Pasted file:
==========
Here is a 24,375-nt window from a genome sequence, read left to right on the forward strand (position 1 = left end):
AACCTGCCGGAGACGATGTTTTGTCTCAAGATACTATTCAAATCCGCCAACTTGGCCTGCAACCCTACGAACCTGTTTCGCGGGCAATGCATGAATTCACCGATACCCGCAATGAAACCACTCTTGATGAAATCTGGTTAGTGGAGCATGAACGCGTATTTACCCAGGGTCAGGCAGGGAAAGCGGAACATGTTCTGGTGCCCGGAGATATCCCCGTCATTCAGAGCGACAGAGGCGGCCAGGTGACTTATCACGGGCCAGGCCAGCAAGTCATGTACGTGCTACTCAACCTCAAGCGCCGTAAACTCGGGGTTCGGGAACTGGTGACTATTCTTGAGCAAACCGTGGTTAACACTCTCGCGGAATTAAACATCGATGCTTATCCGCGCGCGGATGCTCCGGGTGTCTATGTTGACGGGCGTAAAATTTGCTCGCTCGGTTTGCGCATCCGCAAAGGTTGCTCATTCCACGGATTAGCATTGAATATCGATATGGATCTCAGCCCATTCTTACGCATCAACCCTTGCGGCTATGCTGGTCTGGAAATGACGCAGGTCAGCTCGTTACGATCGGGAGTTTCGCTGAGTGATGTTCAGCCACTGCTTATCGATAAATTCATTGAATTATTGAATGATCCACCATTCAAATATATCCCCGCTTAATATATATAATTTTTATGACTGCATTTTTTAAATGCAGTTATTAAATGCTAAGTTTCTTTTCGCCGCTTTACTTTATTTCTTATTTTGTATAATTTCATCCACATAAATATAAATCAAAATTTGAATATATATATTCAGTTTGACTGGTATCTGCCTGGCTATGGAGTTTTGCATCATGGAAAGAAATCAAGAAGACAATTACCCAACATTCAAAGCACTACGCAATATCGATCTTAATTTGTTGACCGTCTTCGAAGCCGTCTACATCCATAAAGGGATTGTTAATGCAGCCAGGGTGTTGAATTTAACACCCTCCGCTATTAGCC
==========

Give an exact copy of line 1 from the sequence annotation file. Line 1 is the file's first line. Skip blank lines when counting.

Here is a 24,375-nt window from a genome sequence, read left to right on the forward strand (position 1 = left end):